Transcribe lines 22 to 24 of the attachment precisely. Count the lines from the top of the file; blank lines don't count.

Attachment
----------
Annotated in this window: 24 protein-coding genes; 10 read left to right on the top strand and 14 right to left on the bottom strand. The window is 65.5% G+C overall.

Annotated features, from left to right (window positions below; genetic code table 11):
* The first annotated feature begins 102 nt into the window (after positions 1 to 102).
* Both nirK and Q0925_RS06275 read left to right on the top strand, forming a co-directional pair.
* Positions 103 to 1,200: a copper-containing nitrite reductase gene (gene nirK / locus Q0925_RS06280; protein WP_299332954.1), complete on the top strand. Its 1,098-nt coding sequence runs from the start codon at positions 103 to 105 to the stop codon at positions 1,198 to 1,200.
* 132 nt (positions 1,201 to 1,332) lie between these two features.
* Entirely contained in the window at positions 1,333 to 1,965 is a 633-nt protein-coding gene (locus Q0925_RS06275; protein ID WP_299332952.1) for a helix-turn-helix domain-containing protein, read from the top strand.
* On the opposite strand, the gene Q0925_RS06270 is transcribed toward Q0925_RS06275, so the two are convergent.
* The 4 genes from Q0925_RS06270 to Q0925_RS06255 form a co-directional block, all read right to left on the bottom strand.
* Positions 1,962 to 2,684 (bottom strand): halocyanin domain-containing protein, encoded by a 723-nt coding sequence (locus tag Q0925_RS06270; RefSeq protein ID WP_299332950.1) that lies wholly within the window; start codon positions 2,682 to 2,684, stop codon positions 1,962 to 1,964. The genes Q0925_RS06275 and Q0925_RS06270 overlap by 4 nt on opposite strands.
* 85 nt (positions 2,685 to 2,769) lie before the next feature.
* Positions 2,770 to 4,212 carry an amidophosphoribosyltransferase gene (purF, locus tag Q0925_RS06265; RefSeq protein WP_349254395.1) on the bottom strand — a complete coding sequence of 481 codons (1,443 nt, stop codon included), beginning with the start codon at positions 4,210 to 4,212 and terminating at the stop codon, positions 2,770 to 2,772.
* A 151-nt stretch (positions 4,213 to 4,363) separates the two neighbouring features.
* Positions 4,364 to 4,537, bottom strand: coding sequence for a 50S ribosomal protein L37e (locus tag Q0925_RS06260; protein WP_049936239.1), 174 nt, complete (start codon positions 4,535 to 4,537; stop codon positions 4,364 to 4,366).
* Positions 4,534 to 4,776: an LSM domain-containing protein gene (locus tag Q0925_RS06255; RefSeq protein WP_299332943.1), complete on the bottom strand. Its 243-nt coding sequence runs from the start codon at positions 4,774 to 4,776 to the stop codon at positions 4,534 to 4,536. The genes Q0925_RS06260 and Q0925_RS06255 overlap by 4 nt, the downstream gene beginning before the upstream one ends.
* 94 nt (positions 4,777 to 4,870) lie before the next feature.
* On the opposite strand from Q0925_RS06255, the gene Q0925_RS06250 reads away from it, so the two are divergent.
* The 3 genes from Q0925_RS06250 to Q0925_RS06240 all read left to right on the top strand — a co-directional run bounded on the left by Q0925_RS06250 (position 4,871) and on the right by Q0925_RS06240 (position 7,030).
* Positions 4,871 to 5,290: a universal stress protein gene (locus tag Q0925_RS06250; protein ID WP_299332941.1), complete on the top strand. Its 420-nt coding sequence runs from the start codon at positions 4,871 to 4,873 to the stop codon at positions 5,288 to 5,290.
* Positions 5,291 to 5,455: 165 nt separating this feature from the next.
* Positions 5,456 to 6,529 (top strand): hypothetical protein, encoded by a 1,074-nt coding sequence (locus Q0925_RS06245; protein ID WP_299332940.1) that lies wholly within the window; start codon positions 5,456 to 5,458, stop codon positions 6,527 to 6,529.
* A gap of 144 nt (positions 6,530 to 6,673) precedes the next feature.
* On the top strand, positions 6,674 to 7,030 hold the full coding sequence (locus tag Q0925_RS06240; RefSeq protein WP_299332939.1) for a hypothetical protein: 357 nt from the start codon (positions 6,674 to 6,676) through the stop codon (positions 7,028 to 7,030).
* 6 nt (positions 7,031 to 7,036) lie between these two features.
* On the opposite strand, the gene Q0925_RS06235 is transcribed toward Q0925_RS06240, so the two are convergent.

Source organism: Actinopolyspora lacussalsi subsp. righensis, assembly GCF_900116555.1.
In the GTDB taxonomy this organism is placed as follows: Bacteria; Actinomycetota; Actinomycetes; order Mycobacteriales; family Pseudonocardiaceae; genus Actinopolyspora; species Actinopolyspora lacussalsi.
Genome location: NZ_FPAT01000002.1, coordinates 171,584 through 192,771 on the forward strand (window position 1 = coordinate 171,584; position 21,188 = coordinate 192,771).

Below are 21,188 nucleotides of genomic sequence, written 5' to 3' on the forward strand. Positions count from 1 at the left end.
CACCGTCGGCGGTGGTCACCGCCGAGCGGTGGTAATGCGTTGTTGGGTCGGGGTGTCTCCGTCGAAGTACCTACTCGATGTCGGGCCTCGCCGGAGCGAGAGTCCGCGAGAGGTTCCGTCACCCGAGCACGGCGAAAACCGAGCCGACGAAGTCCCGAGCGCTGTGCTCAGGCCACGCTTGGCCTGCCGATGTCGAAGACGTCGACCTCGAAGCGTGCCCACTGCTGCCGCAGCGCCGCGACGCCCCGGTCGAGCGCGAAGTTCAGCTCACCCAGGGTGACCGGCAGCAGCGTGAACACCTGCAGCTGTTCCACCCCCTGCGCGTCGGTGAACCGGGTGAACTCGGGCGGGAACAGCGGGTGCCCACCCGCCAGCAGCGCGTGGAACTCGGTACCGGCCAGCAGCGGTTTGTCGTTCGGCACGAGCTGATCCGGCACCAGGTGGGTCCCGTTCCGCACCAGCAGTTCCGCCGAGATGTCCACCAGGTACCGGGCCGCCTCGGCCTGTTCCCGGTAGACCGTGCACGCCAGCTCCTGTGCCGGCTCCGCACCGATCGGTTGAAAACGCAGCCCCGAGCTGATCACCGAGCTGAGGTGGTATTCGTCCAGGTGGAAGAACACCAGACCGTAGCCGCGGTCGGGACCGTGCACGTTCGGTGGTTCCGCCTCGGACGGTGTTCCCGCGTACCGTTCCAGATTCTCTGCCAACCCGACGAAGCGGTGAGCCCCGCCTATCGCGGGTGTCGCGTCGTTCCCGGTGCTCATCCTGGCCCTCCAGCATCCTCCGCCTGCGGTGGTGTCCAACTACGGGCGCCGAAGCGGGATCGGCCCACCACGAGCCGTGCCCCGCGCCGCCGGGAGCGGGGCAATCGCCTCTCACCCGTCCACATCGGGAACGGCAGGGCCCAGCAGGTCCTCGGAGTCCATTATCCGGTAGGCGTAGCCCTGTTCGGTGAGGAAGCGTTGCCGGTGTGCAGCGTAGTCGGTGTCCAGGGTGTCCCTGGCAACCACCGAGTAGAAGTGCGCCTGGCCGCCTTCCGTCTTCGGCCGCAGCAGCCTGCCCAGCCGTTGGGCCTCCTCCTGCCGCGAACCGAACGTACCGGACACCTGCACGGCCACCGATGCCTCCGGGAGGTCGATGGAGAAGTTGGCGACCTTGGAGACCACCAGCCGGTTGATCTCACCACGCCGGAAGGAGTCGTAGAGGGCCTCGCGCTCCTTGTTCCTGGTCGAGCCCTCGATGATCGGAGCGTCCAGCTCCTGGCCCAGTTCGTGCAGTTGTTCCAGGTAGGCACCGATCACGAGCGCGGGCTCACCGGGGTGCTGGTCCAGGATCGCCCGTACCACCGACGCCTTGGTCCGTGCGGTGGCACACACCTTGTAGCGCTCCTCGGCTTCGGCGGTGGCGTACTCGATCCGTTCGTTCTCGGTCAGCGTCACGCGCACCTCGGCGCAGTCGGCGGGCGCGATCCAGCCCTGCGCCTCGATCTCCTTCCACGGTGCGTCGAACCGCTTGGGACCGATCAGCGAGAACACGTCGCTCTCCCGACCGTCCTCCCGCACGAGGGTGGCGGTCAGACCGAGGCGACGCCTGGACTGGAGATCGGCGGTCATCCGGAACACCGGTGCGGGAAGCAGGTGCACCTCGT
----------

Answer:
* A gap of 144 nt (positions 6,530 to 6,673) precedes the next feature.
* On the top strand, positions 6,674 to 7,030 hold the full coding sequence (locus tag Q0925_RS06240; RefSeq protein WP_299332939.1) for a hypothetical protein: 357 nt from the start codon (positions 6,674 to 6,676) through the stop codon (positions 7,028 to 7,030).
* 6 nt (positions 7,031 to 7,036) lie between these two features.